Step 2: Choose a Baking Pan and Adjust the Oven

When baking, the type of cookware you use makes a difference in how the batter receives heat from the oven. Applied to our quest for plant diversity, this means we must consider the shape of the landscape. Even when beginning with the same set of plant species and other ingredients, the land where the plants grow affects their survival.

Elevation, slope, and aspect are important landscape characteristics in determining plant diversity. Slope is the steepness of the land and aspect is the direction the land faces. Together, they determine how much sunlight a site receives and how much moisture it can hold. At the high latitudes of the subarctic, the sun hits the earth at a low angle, so it is not, by itself, very powerful. But, if the land slopes to meet the sun, its warming effects can be greater.

Speaking of sun and warmth, when baking, the temperature of the oven matters! Have you ever followed a recipe that says to place your pan on the top rack only? Or to rotate the pan partway through baking? Microclimate is a term used to describe small parts of a landscape (or oven) that experience a different climate. A diversity of microclimates allows for a wider variety of plants to thrive there.

Step 3: Mix, Pour, and Let Sit

As any good cook knows, there is more to a recipe than a list of ingredients! The order that you add ingredients often matters. In plant communities, the plant species that arrive first often have a competitive advantage over the ones arriving later. In other cases, certain species cannot survive unless those early arrivers have done some work to the site to make it more inhabitable.

Occasionally a site is disturbed by a wildfire, a landslide, a flood, or even a bear digging a den. When that happens, it is a bit like spilling the bowl of ingredients. Sometimes the recipe is salvageable and can be prepared as expected. Other times, a critical piece is lost, and the resultant concoction comes out different. When a disturbance “restarts” a plant community, a different set of species may take over. This restart may change the plant diversity of an area for many years to come [3].

A Subarctic Surprise? Denali’s Diverse Alpine

The open alpine tundra contains the most diverse plant communities in subarctic Alaska [1]. This may seem strange because you may envision the top of a mountain being cold, snowy, and windy. But high elevations allow for the perfect combination of ingredients, baking pan, oven, and procedures (Figure 2).

Figure 2 - These sites in Denali National Park and Preserve display (A) low (11 species, 743 m in elevation), (B) medium (24 species, 767 m), and (C) high (45 species, 1,008 m) plant diversity.
  • Figure 2 - These sites in Denali National Park and Preserve display (A) low (11 species, 743 m in elevation), (B) medium (24 species, 767 m), and (C) high (45 species, 1,008 m) plant diversity.
  • Can you match any of the site characteristics you see to our recipe for plant diversity?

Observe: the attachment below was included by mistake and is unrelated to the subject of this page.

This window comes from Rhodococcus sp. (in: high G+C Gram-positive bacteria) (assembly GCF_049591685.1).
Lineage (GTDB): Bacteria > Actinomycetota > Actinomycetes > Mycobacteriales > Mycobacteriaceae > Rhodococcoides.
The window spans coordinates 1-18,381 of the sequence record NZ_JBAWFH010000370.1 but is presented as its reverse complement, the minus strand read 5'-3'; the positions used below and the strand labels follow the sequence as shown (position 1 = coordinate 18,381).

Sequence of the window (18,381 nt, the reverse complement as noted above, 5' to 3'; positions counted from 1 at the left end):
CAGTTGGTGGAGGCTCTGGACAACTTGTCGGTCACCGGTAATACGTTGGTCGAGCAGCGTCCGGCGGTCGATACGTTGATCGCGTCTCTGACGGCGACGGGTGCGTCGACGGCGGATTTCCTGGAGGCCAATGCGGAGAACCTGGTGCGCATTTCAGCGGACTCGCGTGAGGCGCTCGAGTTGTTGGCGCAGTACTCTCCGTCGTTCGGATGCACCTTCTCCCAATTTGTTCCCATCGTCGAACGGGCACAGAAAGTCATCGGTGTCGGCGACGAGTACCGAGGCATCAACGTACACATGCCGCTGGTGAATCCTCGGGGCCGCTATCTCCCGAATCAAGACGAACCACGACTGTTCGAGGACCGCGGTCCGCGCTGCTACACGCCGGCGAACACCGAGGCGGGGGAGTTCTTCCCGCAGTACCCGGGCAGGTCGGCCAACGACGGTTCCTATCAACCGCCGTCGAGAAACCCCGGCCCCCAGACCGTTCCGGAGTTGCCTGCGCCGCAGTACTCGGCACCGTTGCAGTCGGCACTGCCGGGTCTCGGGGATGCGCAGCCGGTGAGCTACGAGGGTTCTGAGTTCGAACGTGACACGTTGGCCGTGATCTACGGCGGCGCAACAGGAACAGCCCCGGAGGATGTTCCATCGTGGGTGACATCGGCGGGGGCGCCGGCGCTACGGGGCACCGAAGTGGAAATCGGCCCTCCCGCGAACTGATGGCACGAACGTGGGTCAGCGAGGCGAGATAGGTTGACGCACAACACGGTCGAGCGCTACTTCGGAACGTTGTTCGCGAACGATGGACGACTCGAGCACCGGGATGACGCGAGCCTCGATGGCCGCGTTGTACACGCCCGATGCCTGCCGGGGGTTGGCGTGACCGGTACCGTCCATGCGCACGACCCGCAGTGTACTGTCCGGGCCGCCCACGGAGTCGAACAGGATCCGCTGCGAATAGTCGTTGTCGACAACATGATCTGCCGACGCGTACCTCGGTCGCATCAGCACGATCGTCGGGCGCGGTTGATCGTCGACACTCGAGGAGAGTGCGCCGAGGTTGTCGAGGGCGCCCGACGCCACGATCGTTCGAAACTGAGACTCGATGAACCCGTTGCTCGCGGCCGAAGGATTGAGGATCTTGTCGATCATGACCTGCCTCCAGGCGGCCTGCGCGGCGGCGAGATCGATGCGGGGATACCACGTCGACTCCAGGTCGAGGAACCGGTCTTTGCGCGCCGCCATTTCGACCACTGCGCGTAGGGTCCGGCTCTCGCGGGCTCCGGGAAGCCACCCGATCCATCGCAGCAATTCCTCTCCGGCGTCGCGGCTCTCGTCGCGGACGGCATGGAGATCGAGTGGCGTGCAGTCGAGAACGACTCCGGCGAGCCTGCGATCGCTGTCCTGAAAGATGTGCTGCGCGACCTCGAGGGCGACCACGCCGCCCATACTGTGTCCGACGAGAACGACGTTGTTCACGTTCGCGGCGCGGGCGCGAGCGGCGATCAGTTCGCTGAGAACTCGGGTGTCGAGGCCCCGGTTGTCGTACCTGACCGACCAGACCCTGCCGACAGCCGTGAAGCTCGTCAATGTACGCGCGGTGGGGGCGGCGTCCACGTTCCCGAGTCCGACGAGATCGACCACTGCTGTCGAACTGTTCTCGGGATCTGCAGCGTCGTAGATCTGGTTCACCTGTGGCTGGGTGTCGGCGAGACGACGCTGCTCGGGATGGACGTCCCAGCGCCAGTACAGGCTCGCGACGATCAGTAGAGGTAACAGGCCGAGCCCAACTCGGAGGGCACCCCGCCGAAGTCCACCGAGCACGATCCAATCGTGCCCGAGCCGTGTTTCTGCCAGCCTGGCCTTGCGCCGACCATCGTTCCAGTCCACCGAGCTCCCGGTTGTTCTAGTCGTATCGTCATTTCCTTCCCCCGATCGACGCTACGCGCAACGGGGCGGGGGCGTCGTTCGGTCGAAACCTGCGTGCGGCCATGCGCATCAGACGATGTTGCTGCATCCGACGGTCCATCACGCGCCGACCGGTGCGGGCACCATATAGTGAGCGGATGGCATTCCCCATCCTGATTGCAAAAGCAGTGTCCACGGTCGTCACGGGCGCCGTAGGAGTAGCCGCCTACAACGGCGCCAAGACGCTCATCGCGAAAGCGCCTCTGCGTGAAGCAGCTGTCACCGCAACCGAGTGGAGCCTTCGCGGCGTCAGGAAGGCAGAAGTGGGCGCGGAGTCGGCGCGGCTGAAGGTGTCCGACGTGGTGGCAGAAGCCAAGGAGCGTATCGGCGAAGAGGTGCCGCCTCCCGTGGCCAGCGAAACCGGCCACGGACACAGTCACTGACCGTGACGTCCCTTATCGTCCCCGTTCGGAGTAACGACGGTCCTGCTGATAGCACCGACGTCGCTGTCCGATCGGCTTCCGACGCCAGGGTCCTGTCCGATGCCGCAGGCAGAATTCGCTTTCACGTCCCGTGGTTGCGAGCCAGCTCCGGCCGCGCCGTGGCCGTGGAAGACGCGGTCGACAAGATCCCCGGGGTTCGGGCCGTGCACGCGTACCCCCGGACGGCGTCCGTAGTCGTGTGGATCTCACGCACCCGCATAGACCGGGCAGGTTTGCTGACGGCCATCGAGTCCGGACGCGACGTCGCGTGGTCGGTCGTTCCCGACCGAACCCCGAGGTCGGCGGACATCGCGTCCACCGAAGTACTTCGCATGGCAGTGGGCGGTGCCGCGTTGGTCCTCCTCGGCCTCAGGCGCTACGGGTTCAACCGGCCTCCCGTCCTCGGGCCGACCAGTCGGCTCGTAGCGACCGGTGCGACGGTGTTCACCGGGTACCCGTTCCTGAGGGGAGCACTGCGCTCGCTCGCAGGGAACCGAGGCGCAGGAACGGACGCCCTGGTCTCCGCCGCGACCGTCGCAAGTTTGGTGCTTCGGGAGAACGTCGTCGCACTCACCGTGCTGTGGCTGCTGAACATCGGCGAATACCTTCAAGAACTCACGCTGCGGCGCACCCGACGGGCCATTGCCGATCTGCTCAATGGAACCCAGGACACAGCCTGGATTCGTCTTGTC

In our species pool, there are many small and hardy plants well-adapted to alpine conditions. Over many periods of glaciation, these species survived in the alpine as the valleys below filled with ice [4]. Mountain tops are made of exposed bedrock or otherwise young soils. These are better for growth than the frozen, acidic soils common in the lower elevations [1]. Some mountain slopes tilt to the south and allow more warmth to accumulate earlier in the season. This lengthens the potential period of growth. Where the land slopes, there are small-scale soil differences due to mini-landslides. These small disturbances create microclimates that attract species in the species pool [5]. Many of these species are tolerant of alpine conditions. The wind and cold keep out larger shrubs and trees that would take up a lot of growing space and soil nutrients.

Refining the Recipe

The arrangement of plants on the landscape is a phenomenon that occurs over many years. It is the result of a complex series of predictable and unpredictable events. Plant diversity is likely to change as global-scale climate changes alter the landscape. For example, in the subarctic, we have found trees and shrubs growing into higher elevations. They take space away from the diverse, open alpine tundra communities [1]. If those communities are lost, how will the recipe for plant diversity change?

It is important to learn about where individual plant species, and the communities they form, exist on the landscape today. This information helps plant ecologists predict how those species may be able to adapt to changes in the future. By monitoring plant communities as they respond to changes over time, ecologists can refine the “recipe” for plant diversity. Have you noticed what influences the diversity of plants and animals where you live? What elements of the climate, history, and community development may contribute? Time to wash up, gather your ingredients, and get cooking!


Subarctic: An area of the world with warm but short summers, and very cold winters. The subarctic contains many habitats including forest, shrublands, and tundra.

Plant Ecologists: A scientist who studies how plants relate to and interact with their environment, including other plant or animal species.

Diversity: Referring to the variety found within a given community. For plant diversity, this would be a measure of the number of different plant species or species types.

Species Pool: All the species that could colonize and survive in a particular area. The species pool is based on the history of an entire region over 1,000’s of years.

Aspect: The direction in which a surface faces. For a plot, the aspect is measured with a compass and influences the amount of sun exposure received.

Microclimate: The usual weather conditions specific to a small area. For example, the temperature, moisture, and wind under a forest canopy may differ from those of the hill the forest grows on.

Period of Glaciation: An interval of time, generally 1,000’s of years, when glaciers covered larger portions of the landscape than they do today.

Conflict of Interest

The authors declare that the research was conducted in the absence of any commercial or financial relationships that could be construed as a potential conflict of interest.


[1] Roland, C. A., Stehn, S. E., and Schmidt, J. H. 2017. Species richness of multiple functional groups peaks in alpine tundra in subarctic Alaska. Ecosphere 8:1–18. doi: 10.1002/ecs2.1848

[2] Viereck, L. A. 1966. Plant succession and soil development on gravel outwash of the Muldrow Glacier, Alaska. Ecol. Monogr. 36:181–99.

[3] Roland, C. A., Stehn, S. E., Schmidt, J. H., and Houseman, B. 2016. Proliferating poplars: the leading edge of landscape change in an Alaskan subalpine chronosequence. Ecosphere 7:1–30. doi: 10.1002/ecs2.1398

[4] Roland, C. A., and Schmidt, J. H. 2015. A diverse alpine species poll drives a “reversed” plant species richness-elevation relationship in interior Alaska. J. Biogeogr. 42:738–50. doi: 10.1111/jbi.12446

[5] Roland, C., Sadoti, G., Nicklen, E. F., McAfee, S., and Stehn, S. 2019. A structural equation model linking past and present plant diversity in Alaska: a framework for evaluating future change. Ecosphere 10:e02832. doi: 10.1002/ecs2.2832